Posterior Tibialis Dysfunction (Medial Arch Pain)

Posterior Tibialis Tendon is an important structure of the foot. It helps provide support for the arch of the foot when walking and standing. If the tendon becomes painful, it gives very specific pain in the inner side of the arch.  Typically, the Tendon becomes painful in response to overloading – either due to changes in the Tendon over time, or to a change in activity/footwear.

There are two mechanisms how this can occur:

1. Acute Onset – This is usually due to a change in activity i.e. started a new hobby, ran or walked for a prolonged period then normal, new gym routine. This often starts either just after, or a few weeks into the programme.
2.  Chronic Onset – This is usually pain which builds over time, more of a gradual onset with no recent change in activities.
This page will give advice on how to manage both types of Posterior Tibialis pain.  Should your foot pain not improve within the first few weeks of trying we would recommend seeking an assessment from a health professional.

 

 

Acute

This pain is usually reactive from a change in activity or change in footwear. This type of pain usually comes on quickly and can be often be traced back to the change. At this stage appropriate footwear is key to help offload the Tendon to allow the inflammation settle. It is advisable to wear good well-structured and supportive footwear. Those which are laced and have a suitable wide sole tend to be more comfortable (e.g. running trainer, brogue).

If you are experiencing foot and ankle pain you may find that wearing flat soled shoes (e.g ballet pumps) or walking barefoot will increase your symptoms; therefore, it is advisable that if you do have ongoing pain to increase the amount of time spent in structured supportive shoes.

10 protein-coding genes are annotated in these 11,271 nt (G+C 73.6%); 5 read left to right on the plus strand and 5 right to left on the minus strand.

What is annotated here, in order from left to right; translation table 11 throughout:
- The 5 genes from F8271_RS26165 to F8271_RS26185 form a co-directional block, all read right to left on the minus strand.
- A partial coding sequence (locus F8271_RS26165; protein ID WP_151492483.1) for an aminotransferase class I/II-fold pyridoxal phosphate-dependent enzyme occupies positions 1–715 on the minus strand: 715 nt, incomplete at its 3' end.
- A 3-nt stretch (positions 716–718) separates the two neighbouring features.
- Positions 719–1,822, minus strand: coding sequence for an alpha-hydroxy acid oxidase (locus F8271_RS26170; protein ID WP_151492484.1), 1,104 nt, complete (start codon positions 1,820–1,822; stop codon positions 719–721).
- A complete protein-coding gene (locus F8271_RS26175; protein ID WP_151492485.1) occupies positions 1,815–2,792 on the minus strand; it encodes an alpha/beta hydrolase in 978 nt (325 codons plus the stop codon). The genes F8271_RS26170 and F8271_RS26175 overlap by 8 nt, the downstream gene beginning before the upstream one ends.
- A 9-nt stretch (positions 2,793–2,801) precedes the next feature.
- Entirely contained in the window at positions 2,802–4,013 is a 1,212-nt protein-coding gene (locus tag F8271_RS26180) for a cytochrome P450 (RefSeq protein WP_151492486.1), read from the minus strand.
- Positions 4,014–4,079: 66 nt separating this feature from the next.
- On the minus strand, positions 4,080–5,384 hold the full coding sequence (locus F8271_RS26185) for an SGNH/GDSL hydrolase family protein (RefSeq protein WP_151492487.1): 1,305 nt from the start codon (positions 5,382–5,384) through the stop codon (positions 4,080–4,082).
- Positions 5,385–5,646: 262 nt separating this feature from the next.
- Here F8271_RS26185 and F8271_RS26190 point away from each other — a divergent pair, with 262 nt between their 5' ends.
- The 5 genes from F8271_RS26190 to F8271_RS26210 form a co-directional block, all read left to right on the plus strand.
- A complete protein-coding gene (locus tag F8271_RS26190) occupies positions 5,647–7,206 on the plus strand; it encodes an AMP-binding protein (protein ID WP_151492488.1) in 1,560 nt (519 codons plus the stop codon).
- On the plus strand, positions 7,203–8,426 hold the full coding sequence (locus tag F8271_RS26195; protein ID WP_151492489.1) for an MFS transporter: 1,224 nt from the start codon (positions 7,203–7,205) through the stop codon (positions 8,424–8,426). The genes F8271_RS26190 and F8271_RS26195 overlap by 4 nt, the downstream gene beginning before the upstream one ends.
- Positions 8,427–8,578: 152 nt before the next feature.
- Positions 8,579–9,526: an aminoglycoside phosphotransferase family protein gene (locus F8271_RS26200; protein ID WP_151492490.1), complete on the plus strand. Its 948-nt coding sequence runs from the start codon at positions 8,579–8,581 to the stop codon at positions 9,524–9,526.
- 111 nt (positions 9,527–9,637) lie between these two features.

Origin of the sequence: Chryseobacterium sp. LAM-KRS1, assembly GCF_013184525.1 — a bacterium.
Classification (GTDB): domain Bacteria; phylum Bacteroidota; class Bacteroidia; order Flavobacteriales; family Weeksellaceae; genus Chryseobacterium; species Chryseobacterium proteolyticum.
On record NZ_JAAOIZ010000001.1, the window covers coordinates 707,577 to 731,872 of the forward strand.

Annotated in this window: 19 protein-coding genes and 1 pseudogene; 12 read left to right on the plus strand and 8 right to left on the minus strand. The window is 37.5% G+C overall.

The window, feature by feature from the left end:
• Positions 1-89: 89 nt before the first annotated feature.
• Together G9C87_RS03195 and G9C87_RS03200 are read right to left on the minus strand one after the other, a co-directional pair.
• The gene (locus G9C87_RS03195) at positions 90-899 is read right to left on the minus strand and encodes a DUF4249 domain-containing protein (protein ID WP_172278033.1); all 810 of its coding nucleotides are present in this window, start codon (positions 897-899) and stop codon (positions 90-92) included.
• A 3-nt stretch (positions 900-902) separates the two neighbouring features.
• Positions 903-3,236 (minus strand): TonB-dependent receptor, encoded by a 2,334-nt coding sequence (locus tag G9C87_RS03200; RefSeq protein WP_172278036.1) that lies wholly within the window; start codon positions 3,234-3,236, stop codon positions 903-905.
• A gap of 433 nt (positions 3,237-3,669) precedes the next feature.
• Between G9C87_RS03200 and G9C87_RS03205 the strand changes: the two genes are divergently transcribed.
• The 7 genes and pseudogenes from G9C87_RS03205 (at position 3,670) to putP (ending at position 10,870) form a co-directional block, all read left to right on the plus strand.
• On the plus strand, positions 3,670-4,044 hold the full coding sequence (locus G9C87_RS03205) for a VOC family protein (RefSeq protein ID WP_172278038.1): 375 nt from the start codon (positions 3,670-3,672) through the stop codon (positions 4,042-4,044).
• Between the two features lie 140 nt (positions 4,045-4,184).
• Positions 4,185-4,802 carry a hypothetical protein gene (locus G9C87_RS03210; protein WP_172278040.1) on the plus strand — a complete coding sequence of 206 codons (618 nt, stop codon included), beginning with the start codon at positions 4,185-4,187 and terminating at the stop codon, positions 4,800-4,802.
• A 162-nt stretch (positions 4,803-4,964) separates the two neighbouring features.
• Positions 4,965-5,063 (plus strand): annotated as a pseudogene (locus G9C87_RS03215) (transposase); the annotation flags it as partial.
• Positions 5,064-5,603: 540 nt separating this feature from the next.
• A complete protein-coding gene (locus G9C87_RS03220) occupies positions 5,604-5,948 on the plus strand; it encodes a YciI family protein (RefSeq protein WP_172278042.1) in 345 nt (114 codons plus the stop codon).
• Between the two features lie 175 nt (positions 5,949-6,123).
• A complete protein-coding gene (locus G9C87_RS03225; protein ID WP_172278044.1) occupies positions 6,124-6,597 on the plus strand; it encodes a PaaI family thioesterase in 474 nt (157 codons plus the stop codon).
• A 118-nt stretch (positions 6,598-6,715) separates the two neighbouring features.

Reducing high loading activities such as running and jumping short term will also allow the irritation to settle. Regular stretching of the muscles of the lower limb and ensuring good range of movement at the ankle will ensure that the weight put onto the foot when standing/walking/running is being distributed efficiently. Should symptoms persist, and no improvement is seen after 4-6 weeks then it is advisable to seek an assessment and further advice.

Below are some exercises to try and help if you’re suffering from a sudden onset of pain in your arch.

To download some useful exercises click here.

Chronic

This type of pain starts more gradually, with no real trigger. This pain is more likely caused by changes in the Tendon as we get older, and/or changes in the way the foot as a whole is loaded by your bodyweight.

Foot wear is important – it can help offload the Tendon. It is advisable to wear good well-structured and supportive footwear. Those which are laced and have a suitable wide sole tend to be more comfortable (e.g. running trainer, brogue).

The exercises we give will include activation and loading work to help strengthen the tendon itself and re-introduce more typical movement further up the lower limb such as the hip and bum muscles. The exercises below can help. If your symptoms are not improving after 6 weeks, or you cannot complete these without significant pain and discomfort then a review from a health professional is recommended.

To download some useful exercises click here.